Home Improvement Stack Exchange is a question and answer site for contractors and serious DIYers. Join them; it only takes a minute:

Sign up
Here's how it works:
  1. Anybody can ask a question
  2. Anybody can answer
  3. The best answers are voted up and rise to the top

I would like to extend a standard electrical circuit to the outside with a GFCI outlet. Can I install a GFCI downstream? This would be easier than running a new circuit back to the breaker panel.

share|improve this question

Yes you can certainly do this. Other options include replacing any outlet upstream with a GFCI, or replacing the breaker with a GFCI breaker. In both these cases, the entire circuit would be protected.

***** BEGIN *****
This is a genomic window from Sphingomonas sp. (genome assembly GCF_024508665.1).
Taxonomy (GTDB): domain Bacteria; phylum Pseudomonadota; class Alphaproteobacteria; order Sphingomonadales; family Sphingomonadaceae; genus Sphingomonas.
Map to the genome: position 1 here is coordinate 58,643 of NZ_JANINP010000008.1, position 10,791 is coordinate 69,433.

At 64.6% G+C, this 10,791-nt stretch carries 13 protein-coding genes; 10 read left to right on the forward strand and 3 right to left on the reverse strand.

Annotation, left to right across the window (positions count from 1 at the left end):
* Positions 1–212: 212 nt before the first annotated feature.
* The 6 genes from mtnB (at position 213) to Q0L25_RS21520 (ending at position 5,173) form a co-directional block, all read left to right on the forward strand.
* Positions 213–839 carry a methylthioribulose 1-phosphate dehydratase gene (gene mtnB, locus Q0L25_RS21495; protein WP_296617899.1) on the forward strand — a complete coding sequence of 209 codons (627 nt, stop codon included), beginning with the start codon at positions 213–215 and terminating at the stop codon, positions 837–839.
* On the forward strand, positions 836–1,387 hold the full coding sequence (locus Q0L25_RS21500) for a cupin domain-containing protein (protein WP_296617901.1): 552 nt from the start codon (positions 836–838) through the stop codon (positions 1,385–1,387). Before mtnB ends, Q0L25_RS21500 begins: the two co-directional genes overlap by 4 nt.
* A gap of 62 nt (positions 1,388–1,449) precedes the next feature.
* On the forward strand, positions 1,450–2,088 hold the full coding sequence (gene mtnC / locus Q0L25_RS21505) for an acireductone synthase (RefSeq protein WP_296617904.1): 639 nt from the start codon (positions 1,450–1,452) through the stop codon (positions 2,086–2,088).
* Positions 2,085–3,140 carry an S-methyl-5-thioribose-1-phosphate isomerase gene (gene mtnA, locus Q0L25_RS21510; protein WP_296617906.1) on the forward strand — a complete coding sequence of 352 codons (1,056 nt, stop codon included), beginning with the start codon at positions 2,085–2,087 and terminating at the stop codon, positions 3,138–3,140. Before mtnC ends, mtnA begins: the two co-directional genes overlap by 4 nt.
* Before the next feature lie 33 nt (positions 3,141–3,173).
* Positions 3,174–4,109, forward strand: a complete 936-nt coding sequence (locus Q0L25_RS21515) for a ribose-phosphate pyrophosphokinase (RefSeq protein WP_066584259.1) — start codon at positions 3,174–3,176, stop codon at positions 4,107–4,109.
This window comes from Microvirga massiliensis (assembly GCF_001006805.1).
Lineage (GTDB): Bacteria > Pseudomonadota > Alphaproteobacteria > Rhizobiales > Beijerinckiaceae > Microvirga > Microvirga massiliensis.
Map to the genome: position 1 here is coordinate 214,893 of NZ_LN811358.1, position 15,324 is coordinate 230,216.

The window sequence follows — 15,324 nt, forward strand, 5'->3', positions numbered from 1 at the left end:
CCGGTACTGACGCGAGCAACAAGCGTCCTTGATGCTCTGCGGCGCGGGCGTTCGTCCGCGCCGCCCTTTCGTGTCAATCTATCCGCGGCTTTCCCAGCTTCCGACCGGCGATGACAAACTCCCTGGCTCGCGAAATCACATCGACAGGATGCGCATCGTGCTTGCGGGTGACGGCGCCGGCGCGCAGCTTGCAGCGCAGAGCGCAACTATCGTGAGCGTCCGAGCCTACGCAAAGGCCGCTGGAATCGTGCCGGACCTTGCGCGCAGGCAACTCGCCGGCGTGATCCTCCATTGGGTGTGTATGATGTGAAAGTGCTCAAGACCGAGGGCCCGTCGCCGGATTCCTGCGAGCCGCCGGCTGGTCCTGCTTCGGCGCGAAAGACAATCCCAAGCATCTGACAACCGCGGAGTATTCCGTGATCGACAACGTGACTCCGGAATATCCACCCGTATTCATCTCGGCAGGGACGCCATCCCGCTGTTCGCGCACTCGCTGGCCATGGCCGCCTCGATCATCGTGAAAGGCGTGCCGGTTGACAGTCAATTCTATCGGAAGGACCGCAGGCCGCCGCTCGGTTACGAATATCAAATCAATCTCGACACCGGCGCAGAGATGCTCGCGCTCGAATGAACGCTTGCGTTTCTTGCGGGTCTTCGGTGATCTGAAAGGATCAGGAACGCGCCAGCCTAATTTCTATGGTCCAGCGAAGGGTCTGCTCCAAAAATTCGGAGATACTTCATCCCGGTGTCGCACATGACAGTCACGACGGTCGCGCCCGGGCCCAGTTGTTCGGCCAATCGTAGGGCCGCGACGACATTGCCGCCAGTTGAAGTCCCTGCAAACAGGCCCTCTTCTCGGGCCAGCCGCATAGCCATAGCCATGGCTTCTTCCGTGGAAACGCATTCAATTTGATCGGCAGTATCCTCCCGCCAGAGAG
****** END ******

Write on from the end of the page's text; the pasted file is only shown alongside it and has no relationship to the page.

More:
share|improve this answer
One thing to look out for is a shared neutral; you can use a GFCI with a shared neutral, but you can't protect downstream outlets unless they have a dedicated neutral from the point of the GFCI onward. – TomG Apr 23 '13 at 2:15
My understanding is that GFCI's only protect downstream, not upstream. – DA01 Apr 23 '13 at 5:45
GFCI receptacles only protect devices connected to the LOAD side terminals. If the receptacle is installed incorrectly, downstream devices can be left unprotected. GFCI devices do not protect upstream devices, they only protect the circuit connected to the LOAD side terminals. – Tester101 Apr 23 '13 at 12:12

Your Answer


By posting your answer, you agree to the privacy policy and terms of service.

Not the answer you're looking for? Browse other questions tagged or ask your own question.